Since the Hamas terrorist attacks on Oct. 7 that have now killed around 1,400 Israelis, a fierce debate has been raging in the United States. An outspoken minority on the left has portrayed the attack as an inevitable response to oppression. But the majority viewpoint among Democrats and Republicans alike has been revulsion against Hamas and support for Israel’s right to self-defense.
The majority position fits with Americans’ longstanding views on terrorism, which has been informed by a strong desire for “moral clarity” in every situation. Terrorism is 100% wrong in every situation and stems not from complex historical contexts and legitimate grievances, but from hatred and radical ideologies.
But while condemning terrorism should be a no-brainer, moral clarity has not guaranteed sound U.S. counterterrorism policies over the last half-century. This history shows that moral absolutism can obscure the compromises required to fight terrorism. It also encourages a self-righteousness that inhibits understanding of terrorism’s complex roots—which is necessary to best prevent it.
The modern U.S. struggle with terrorism began in the 1970s and 1980s, as nationalists like the Palestine Liberation Organization (PLO), extreme leftists like the German Red Army Faction, and state sponsors like Libya targeted the U.S. and its allies.
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The concept of “moral clarity” emerged in the 1980s as the Reagan Administration made terrorism a priority, believing that Jimmy Carter had focused too much on human rights and not enough on foreign threats. Advocates of moral clarity sought to discredit arguments that terrorism stemmed primarily from the legitimate grievances of dispossessed peoples suffering under racist and imperialist regimes—many of which were U.S. allies. Moral clarity enabled them to explain terrorism’s roots in a way that exempted the U.S. from any responsibility and cleared the path for a forceful response.
For example, in 1984 Secretary of State George Shultz criticized the idea that U.S. policies, such as support for Israel, were the root cause of terrorism. He described this view as “moral confusion” and argued: “We have been told that terrorism is in some measure our own fault, and we deserved to be bombed.” But Shultz dismissed such thinking. Terrorists were would-be totalitarians whose radical ideologies drove them toward absolute goals like the destruction of Israel. Caving to them on particular issues or changing American policy wouldn’t end their violence. It would only fuel it. Terrorists struck the U.S., Shultz claimed, “not because of some mistake we are making but because of who we are and what we believe in.”
Moral clarity resonated with U.S. policymakers in this period for practical as well as ethical reasons. Many post-colonial states at the United Nations, such as Algeria and Tanzania, tried to exempt “national liberation” movements like the PLO from the label of terrorism despite their repeated attacks on civilians. Furthermore, some U.S. allies attempted to reduce the risk of terrorism by releasing suspects or refusing to extradite them. American policymakers hoped that by drawing stark moral lines, they could harden international resolve and isolate terrorist groups and their sponsors.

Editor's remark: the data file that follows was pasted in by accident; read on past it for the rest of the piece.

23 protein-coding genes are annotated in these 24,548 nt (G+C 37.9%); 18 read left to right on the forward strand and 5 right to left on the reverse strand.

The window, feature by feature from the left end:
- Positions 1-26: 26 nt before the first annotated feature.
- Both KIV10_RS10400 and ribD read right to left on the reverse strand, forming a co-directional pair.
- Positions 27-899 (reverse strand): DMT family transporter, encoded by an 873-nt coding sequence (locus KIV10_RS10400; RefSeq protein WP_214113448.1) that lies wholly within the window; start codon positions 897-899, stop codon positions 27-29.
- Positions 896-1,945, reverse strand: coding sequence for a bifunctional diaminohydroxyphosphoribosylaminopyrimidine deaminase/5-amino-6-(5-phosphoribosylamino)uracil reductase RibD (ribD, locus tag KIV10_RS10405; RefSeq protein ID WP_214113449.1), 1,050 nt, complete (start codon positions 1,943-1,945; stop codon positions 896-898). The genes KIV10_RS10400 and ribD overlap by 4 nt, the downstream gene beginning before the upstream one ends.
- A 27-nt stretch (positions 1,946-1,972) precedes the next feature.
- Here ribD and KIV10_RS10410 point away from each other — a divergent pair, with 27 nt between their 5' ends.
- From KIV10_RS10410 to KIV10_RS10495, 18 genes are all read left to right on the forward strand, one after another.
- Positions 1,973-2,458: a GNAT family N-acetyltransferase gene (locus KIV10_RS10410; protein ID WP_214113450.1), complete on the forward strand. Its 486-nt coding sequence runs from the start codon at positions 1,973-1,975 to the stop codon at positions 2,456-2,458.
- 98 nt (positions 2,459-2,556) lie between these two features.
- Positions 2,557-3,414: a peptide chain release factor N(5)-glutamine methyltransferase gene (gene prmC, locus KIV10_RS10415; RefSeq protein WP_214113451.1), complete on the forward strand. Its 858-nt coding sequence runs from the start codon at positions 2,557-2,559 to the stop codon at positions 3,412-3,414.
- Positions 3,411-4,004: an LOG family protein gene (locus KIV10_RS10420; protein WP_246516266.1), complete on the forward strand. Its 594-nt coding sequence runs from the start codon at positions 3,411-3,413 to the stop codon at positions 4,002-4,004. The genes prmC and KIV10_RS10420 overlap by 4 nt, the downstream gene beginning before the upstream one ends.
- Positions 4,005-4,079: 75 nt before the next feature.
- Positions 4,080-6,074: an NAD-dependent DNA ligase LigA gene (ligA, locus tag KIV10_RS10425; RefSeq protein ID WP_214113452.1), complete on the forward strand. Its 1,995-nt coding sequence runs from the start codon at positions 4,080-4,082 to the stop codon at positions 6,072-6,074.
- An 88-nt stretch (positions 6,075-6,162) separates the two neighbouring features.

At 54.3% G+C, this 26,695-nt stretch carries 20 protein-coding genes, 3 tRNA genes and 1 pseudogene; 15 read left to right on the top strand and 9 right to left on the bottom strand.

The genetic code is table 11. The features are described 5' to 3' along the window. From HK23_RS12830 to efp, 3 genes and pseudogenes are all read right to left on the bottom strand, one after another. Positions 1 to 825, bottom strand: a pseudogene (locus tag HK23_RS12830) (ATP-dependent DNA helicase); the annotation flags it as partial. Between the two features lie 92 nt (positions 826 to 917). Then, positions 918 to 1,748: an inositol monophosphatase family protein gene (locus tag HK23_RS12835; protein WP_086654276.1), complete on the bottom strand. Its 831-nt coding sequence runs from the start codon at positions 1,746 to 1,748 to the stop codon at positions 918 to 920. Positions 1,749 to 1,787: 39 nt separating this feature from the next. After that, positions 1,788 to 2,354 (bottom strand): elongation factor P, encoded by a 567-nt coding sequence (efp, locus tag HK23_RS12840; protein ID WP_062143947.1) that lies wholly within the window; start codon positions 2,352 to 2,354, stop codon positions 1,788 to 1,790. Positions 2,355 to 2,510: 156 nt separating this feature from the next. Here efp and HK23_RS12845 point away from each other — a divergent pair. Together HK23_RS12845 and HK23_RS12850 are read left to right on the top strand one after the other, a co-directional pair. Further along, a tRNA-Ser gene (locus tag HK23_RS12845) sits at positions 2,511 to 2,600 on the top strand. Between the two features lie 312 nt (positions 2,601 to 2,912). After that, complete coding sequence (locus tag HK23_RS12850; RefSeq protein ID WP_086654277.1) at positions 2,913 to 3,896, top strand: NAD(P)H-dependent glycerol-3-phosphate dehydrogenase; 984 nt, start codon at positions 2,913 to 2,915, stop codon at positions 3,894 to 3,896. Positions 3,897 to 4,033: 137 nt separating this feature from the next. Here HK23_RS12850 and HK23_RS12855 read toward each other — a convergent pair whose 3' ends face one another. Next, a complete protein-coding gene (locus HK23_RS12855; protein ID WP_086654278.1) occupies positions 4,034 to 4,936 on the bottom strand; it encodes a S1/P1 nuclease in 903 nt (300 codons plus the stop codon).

In 1990s, the intensifying culture wars roiling American society increased conservatives’ reliance on moral clarity as a principle, including against terrorism. While the culture wars largely affected domestic policy, conservatives saw a foreign policy connection. Restoring moral absolutes was the only way to repair what they viewed as a relativistic and decadent society—one that lacked the self-confidence needed to counter foreign threats.
Conservatives only became more certain of the need for moral absolutes after 9/11. The prolific culture warrior and former Secretary of Education William J. Bennett founded “Americans for Victory against Terrorism” to counter leftist anti-war sentiment on college campuses. He described 9/11 as “a moment of moral clarity…when we began to rediscover ourselves as one people even as we began to gird for battle.” Total certainty in America’s virtue was necessary to unite the country around an expansive war against terrorism and the renewal of order and tradition at home.
President George W. Bush echoed these principles, asserting that “Moral truth is the same in every culture, in every time, and in every place.” Bush declared of Islamist extremists: “They hate our freedoms-our freedom of religion, our freedom of speech, our freedom to vote and assemble and disagree.”
Moral clarity, however, didn’t produce good policy decisions in the War on Terror. It encouraged Bush and his team to assume that the universality of liberal democracy would enable the transformation of internally riven societies that had never been democratic. These dreams collapsed in Iraq and Afghanistan.